The moment when, oh, marine biologists across the Pacific begin weeping in their scuba masks as they dive on reefs bleached of life in a matter of days. The moment when drought in India gets deep enough that there are armed guards on dams to prevent the theft of water. The moment when we record the hottest month ever measured on the planet, and then smash that record the next month, and then smash that record the next month? The moment when scientists reassessing the stability of the Antarctic ice sheet have what one calls an ‘OMG moment’ and start talking about massive sea level rise in the next 30 years?

That would be this moment—the moment when 135 children have drowned in Thailand trying to cool off from the worst heatwave on record there. The moment when, in a matter of months, we’ve recorded the highest windspeeds ever measured in the western and southern hemispheres.

For years people have patiently and gently tried to nudge us onto a new path for dealing with our climate and energy troubles—we’ve had international conferences and countless symposia and lots and lots and lots of websites. And it’s sort of worked—the world met in Paris last December and announced it would like to hold temperature increases to 1.5C or less. Celebration ensued. But what also ensued was February, when the planet’s temperature first broke through that 1.5C barrier. And as people looked past the rhetoric, they saw that the promises made in Paris would add up to a world 3.5C warmer—an impossible world. The world we’re starting to see take shape around us.

So there’s a need to push harder. A need, as it were, to break free from some of the dogma that’s surrounded this issue for a very long time. Yes, we need to have “everyone work together.” Yes, we need a “multi-faceted, global effort.” But you know what we really need? We need to keep oil and gas and coal in the ground, keep it from being burned and adding its freight of carbon to the global total.

Which is why, from one end of the planet to the other, people are taking greater risks this month. In one of the biggest coordinated civil disobedience actions the world has ever seen, frontline communities and climate scientists and indigenous people and faith leaders and just plain people who actually give a damn will be sitting down and sitting in and standing pat—blocking, at least for a few hours, those places where the coal and oil and gas currently reside, in the hopes of helping keep them there.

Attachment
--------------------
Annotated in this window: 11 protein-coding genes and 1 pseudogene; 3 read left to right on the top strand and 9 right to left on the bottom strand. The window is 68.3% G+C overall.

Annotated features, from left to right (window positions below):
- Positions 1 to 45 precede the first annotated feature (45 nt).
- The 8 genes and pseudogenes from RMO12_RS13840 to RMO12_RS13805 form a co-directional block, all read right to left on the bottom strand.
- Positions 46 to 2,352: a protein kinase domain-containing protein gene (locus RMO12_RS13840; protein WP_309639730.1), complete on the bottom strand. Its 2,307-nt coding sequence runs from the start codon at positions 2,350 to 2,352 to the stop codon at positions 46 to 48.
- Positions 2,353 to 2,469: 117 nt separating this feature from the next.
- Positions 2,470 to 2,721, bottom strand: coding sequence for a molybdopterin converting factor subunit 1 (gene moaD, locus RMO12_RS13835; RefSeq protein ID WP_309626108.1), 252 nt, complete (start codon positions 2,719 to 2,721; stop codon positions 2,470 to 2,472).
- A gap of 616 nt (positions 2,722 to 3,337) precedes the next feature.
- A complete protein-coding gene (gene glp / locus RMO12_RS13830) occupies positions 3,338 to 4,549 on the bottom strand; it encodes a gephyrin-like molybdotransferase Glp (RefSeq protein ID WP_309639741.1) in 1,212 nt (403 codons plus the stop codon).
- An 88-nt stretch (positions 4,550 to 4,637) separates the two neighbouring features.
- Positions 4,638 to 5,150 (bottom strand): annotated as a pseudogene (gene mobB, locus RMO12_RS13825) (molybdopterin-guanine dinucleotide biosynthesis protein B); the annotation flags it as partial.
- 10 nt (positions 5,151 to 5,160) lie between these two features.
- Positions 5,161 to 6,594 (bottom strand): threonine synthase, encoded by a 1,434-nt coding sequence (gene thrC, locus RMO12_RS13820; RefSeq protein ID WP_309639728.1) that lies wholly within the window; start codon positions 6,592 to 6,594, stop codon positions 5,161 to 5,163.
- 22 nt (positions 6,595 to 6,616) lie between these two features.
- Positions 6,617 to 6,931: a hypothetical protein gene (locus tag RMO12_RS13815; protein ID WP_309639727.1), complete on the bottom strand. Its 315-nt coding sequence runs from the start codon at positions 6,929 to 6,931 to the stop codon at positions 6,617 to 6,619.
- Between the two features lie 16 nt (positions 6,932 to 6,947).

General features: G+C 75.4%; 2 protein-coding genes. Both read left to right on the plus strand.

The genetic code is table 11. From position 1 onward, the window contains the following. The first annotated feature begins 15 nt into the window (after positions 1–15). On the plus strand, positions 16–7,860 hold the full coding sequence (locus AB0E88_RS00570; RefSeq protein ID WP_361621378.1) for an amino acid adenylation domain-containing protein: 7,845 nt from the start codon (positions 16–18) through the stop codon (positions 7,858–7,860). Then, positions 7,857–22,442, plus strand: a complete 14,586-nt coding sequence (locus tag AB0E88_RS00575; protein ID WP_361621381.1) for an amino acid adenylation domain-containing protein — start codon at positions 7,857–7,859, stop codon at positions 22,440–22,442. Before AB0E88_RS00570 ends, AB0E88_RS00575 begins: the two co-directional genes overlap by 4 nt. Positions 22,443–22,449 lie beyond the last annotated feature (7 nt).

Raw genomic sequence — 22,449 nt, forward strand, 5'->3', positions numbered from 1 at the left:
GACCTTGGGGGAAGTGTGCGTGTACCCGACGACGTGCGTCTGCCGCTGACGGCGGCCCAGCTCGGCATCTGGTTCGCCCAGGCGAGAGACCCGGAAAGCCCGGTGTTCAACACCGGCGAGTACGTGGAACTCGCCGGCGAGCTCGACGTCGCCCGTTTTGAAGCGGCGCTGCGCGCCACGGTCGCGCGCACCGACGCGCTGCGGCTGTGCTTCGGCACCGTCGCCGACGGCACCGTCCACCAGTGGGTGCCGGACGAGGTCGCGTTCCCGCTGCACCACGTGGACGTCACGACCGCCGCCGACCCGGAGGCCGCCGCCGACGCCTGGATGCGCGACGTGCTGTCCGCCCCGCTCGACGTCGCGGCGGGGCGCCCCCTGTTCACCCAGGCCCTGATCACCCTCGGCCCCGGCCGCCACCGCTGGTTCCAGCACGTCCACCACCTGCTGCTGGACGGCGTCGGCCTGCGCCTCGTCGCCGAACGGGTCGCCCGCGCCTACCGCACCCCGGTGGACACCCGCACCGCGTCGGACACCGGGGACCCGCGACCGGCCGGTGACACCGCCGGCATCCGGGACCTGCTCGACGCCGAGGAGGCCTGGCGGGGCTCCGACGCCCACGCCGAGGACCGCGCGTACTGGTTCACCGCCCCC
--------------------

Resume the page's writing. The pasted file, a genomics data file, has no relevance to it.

In Australia they’ll be taking to kayaks at the world’s largest coal port in Newcastle, and in Brazil it’s the fracking onslaught they’re opposing. In Vancouver they’ll be surrounding a new proposed oil terminal on the coast, and in Indonesia they’ll be outside the presidential palace in Jakarta. Coal will be the target in the Philippines and Turkey and the UK; oil in Nigeria; gas in the Rocky Mountains of Colorado—on and on around the planet, a swell of people saying the time has come.

The time has come to turn up the heat on the small band of companies and people still willing to get rich off fossil fuel, even though it’s now utterly clear they’re breaking the planet.

The time has come to show that we understand we’re in this together across borders and boundaries.

The time has come to take action commensurate with the scale of the problem. Yes, risking arrest is harder than signing a Facebook petition. But experience has shown it can often work—that’s what kicked the fight against the Keystone pipeline into high gear, turning it into the highest profile defeat of the oil industry in a generation. That’s what made it impossible for Shell to keep drilling in the Arctic, and for Adani to find the funds they need to build Earth’s biggest coal mine.